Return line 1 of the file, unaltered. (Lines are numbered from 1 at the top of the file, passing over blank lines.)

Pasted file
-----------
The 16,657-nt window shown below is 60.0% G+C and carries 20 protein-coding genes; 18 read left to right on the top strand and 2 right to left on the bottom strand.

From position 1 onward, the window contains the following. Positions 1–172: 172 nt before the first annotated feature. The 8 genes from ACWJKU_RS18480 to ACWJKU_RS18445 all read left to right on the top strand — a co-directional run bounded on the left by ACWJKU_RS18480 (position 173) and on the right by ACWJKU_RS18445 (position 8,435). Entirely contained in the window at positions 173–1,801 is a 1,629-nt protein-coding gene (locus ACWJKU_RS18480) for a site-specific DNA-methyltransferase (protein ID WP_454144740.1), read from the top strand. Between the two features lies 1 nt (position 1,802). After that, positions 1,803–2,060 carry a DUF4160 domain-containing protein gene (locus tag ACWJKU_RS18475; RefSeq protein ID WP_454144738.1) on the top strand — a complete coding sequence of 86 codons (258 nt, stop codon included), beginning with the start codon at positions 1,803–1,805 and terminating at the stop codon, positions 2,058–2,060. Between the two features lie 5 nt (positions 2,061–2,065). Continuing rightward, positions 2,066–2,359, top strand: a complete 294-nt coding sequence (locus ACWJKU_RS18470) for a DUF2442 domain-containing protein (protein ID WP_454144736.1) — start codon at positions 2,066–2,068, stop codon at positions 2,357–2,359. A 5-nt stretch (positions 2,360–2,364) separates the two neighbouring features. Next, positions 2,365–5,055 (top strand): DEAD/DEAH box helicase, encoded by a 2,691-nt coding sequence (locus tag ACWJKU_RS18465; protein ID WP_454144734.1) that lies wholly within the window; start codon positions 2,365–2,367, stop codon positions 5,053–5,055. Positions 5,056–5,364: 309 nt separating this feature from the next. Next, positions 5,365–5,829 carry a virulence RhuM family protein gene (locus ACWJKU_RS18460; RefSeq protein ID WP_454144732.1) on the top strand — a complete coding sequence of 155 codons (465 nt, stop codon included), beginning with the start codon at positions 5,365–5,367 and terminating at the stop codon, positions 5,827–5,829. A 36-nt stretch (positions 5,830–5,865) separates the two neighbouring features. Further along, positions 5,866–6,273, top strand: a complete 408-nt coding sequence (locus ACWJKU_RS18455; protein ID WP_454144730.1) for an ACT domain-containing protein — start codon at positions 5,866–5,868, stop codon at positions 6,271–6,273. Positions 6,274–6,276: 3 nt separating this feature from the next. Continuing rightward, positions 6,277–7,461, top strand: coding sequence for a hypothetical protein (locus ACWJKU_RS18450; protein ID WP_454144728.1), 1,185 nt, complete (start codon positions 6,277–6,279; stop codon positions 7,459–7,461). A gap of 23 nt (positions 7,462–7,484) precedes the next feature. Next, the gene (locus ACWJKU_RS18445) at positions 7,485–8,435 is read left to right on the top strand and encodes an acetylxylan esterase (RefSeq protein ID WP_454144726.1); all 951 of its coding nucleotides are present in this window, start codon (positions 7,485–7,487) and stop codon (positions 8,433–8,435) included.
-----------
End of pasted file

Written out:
The 16,657-nt window shown below is 60.0% G+C and carries 20 protein-coding genes; 18 read left to right on the top strand and 2 right to left on the bottom strand.